“They were very difficult meetings, but oftentimes resulted in a greater team spirit and long-term joy,” he said.

After a moment, he added, “I like the word ‘joy.'”

The Ward 5 race is unique this year in that the winner will be the first non-Belfast native to hold the position in decades, if not ever, and while Arrison said his responsibility as a councilor elected at large would be to the whole city, he said he had a “double responsibility” to be sensitive to the needs, interests and opportunities of Ward 5 residents.

Asked why, Arrison said he believed the mean income of East Side residents was probably less than in other wards. “But overall, I’d say that there are a lot of similarities in the spectrum of community in Ward 5 as there is in the rest of the city.”

On use of the city’s surplus for investments like the City Council’s recent purchases of a piece of land adjoining Belfast Common and a portion of the Belfast & Moosehead Lake railroad corridor, Arrison said he didn’t want to generalize, but that in each case he would look at studies and talk to citizens before making a decision.

In some situations, he said, it might be appropriate to have a referendum. If there were a project he favored, Arrison said he would feel a strong obligation to educate the public about the costs and benefits of the expenditure.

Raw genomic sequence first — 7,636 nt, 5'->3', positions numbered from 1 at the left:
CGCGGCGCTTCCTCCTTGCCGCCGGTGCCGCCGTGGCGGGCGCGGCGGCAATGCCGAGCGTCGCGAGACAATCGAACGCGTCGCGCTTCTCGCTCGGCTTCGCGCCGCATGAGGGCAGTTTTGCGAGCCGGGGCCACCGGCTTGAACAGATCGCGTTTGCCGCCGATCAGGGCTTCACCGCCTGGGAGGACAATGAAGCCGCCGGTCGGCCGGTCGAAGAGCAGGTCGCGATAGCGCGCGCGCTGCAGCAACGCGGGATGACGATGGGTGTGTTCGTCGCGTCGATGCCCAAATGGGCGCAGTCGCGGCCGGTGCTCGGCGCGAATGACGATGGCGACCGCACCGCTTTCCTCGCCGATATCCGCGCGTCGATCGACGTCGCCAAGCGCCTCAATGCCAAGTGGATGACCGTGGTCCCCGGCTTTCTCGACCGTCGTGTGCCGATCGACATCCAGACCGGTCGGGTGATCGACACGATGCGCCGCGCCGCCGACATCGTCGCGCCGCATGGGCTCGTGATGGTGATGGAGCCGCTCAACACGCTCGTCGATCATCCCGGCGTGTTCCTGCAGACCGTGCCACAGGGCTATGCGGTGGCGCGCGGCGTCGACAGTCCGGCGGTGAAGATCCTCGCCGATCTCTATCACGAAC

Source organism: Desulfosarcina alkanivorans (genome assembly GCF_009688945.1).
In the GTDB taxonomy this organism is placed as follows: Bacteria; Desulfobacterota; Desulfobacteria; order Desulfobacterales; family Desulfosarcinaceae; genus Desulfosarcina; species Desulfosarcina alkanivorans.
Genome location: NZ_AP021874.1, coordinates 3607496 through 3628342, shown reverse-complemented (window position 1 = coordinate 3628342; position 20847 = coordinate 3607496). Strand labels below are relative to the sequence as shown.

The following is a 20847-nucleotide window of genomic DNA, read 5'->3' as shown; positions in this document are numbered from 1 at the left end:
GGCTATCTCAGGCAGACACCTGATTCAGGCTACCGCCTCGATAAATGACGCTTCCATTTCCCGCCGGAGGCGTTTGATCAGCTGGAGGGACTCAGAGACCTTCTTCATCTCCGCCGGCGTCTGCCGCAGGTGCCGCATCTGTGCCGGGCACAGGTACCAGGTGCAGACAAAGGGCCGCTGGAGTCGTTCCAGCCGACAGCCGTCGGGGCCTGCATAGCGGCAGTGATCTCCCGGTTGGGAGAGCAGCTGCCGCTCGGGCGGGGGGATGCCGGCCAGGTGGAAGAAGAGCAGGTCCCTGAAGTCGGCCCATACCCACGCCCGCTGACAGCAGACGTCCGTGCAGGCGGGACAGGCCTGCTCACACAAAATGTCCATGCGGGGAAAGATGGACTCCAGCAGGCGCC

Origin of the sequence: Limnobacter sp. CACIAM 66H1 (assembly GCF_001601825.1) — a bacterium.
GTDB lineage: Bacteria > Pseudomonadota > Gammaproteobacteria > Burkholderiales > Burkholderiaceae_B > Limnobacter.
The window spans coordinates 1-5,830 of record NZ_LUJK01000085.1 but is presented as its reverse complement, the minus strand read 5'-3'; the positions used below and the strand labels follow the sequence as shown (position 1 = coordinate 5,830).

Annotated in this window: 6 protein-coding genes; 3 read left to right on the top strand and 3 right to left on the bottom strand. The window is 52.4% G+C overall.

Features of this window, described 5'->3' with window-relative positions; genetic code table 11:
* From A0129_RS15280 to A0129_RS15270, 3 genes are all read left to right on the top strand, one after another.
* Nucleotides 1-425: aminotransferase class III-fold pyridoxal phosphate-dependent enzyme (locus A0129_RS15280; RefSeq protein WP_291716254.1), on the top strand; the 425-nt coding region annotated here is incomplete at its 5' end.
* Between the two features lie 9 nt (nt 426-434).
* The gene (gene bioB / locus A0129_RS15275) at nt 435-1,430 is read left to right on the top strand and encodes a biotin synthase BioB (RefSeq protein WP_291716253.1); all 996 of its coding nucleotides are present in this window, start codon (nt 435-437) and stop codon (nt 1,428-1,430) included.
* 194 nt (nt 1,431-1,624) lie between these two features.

Affordable housing is another major issue for the Ward 5 candidate, and a parallel issue, he said, is job creation. “Getting more jobs here is not just going out and finding the companies that will come to Belfast. It is building the infrastructure of the city … that is supportive of people starting their own businesses in Belfast,” he said. This means having a good physical infrastructure in the city, but also keeping young people here after college, he said.

Job growth also plays into the long-term future of the waterfront, Arrison said. Looking at the upcoming downtown and waterfront master plan, he said he supported a variety of uses, but stressed that he didn’t want to see successful small businesses priced out of the downtown. He complimented the work of boatbuilders French & Webb, but cautioned of a boat-building business in another part of Maine that was forced to move away from the waterfront because of increased property taxes.

“It is sad to see the wonderful facilities like Moss and Harborside Graphics, I hate seeing them empty.”

Arrison voiced appreciation for councilors who have championed certain causes during their time in office and beyond. He mentioned former Councilor Tammy Lacher-Scully’s work around the footbridge, the various booster activities of Mike Hurley and the work of James Roberts Sr. on preserving the city’s rangeways.

For Arrison, these efforts, though sometimes contentious, have shown a spirit of optimism toward the city that he shares.

Recently he was at a Portland Sea Dogs baseball game and realized that the stadium of the minor league Red Sox affiliate team held just over 7,000 people.

“I thought, this is great,” he said. “You can have the population of Belfast in one place having a good time.”